New installation over existing square vent

Aaron Freeman
I'm a fairly competent DIYer and have decided to tackle a re-roof of my home using metal roof over existing asphalt shingles. I understand all the basics, including the need for an appropriate barrier between the existing roof and the new roof and all the roof/ridge/rake trims, etc. The one thing that has me stumped is how to handle the exhaust vent for my oven. The original builder vented through the roof (don't ask me why -- I don't know). It's got a big (I'm guessing 8") pipe coming up into a square covered vent opening. I've found no one that offers anything to accommodate this when using metal roofing. How do you seal this up properly? (Note, moving the vent to the soffit would probably be very difficult and to the outside wall even more so (brick). I'm looking at a 26-gauge classic rub sheet roof. The roof pitch is 5/12. We don't get a lot of water here (it's rained here about 2-3 times in 2011), but when it comes it usually pours (several inches at a time). We DO get high temps (regularly 110+ in the summer) and high winds (20-30mph is normal, plus we are reasonably close to the gulf and have an occasional hurricane). Not sure if any of that's important, but figure it can't hurt for you to know all the facts. Hope y'all can help!
David Stermer
Aaron, Thanks for the question. Pipe vents are certainly a challenge, but very doable. It is beneficial if the pipe is small enough to land completely in the 'flat' of the panel. Regardless, if the pipe vent can be installed such that water is directed around the vent and not trapped, a rubber pipe boot can be used. If the pipe is too large or located such that water would be trapped, then a panel endlap at the pipe is needed. The down slope panel should be installed first, then the pipe vent and finally the upslope panel. This follows the roofing fundamental that materials are layered so that up slope material is on top of down slope material. Regards, David Stermer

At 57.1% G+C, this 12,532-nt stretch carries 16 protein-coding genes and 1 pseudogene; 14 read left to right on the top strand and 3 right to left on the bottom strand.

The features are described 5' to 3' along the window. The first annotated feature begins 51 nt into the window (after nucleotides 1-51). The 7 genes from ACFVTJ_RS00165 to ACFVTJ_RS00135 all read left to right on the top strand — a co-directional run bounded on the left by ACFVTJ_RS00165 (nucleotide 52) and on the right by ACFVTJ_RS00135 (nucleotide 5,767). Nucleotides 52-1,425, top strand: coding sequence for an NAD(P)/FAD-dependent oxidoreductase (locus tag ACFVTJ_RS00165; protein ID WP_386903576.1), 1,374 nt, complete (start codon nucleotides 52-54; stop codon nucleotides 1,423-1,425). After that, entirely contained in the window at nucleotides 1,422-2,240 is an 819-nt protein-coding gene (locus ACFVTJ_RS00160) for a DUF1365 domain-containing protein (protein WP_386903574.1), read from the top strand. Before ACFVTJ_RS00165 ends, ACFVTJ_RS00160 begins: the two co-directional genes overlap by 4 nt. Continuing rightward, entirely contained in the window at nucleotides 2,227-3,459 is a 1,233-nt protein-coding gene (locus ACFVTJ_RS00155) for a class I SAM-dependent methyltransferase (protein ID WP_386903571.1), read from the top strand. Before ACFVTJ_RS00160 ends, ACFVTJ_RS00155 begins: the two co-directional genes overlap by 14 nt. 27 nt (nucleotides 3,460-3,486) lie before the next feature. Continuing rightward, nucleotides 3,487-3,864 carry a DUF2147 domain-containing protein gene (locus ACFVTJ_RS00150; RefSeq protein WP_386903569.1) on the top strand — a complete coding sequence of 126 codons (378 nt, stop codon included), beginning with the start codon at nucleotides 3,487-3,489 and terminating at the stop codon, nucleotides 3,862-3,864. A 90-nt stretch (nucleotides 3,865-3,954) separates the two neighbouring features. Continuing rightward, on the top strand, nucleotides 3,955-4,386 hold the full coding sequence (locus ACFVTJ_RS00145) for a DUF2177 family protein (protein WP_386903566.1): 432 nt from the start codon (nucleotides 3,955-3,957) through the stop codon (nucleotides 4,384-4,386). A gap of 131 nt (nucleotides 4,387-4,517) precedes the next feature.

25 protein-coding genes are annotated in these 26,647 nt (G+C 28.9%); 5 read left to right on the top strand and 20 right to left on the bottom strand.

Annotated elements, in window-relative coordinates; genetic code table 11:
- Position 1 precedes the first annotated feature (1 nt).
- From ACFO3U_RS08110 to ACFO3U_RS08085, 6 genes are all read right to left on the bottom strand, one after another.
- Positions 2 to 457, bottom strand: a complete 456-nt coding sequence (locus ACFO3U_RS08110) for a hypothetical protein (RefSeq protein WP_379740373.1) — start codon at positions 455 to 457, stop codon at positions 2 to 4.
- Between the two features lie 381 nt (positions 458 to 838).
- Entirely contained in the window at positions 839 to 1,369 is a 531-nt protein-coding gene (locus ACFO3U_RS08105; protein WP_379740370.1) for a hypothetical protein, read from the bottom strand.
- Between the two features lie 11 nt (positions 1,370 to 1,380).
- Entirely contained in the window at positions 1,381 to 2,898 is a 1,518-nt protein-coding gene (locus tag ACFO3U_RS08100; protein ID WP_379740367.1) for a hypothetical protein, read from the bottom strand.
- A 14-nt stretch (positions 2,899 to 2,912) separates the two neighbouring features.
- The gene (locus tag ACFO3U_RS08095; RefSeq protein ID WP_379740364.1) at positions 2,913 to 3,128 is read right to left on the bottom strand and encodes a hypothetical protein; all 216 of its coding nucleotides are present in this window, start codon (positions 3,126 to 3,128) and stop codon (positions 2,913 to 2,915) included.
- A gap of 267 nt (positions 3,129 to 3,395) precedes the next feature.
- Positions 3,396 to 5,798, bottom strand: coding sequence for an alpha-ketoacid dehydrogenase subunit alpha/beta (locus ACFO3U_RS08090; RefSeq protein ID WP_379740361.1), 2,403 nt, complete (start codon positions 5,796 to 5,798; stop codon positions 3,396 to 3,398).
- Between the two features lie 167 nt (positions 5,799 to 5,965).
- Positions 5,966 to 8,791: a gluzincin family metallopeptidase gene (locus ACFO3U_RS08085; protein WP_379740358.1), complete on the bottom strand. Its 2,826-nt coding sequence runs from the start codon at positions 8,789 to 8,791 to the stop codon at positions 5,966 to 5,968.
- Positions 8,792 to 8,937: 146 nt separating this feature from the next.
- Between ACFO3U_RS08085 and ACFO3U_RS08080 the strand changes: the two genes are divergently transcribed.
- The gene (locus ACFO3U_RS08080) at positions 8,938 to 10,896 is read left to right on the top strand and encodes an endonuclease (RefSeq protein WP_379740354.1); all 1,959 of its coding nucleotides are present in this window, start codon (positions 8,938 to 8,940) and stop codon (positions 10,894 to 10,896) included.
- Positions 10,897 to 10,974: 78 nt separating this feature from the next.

Guest User
I have a similar question regarding exhaust vents and tubular skylights. I reroofed a home with standing seam paneling after tearing off the old composition roof but "saving" the built-in flashing around an existing tubular skylight. However I was unable to reposition it favorably to just the flat pan of the panel and thus had to cut a rib section out to accommodate the flashing. I did not cover the flashing (which is kind of thick) by layering it as mentioned in the comments above, but just made a round hole in the metal, carefully caulking the cracks and then caulking the outer (existing) flashing right flat to the metal pan and screwing in with neoprene washered screws. Also made sure the exposed standing ribs which were severed were filled with sealant so no water could enter that way. I did the same with a new metal bathroom exhaust vent with the metal flange, in one case caulking and screwing it flat to the metal pan without having the upper section of the panel covering the upper section of the built-in flashing. It is a fairly low pitch roof and it seemed counterproductive to have a slice in the panel above although preferred I assume. My question is, is it always forbidden to attach a metal flanged roof vent the way I described? Or should I rip it up and try to cover the upper section with a few inches of metal panel. And could one splice a section of standing seam paneling over the upper section of the vent to accomplish the same thing? I'll attach some pictures.
Guest User
I had a contractor put a new metal roof on my house in October 2016, I just realized today that they didn't install any of the pipe vents for the 2 bathrooms and the kitchen oven. Is this something that isn't needed or do I need to have this fixed? I'very tried to contact the contractor and they haven't gotten back withome me. Any help would be appreciated.
Todd Miller
Isaiah Industries, Inc.
Bj, per building code, those things need to exit the house. Having them vent into the attic or beneath the new roof will lead to condensation and eventual problems. I do feel this needs to be corrected, unless they vented then out through a wall or someplace.
Eric Novotny
An informed customer is the Best Customer!
+1 Have to be vented. Depending on the roof, should be a pretty easy fix.
Guest User
This is the response from the contractor, does this seem right? It would be a problem, if they we're steam vents, but they are plumbing vents with Oatey brand sure-vent check valve caps, nothing comes out, it just pulls air into the pipe, when needed.
Todd Miller
Isaiah Industries, Inc.
To the best of my knowledge, all relevant codes require such air admittance valves to extend through the roof. However, you can check with your local building inspector or ask the contractor to help you find wording otherwise in the building code.

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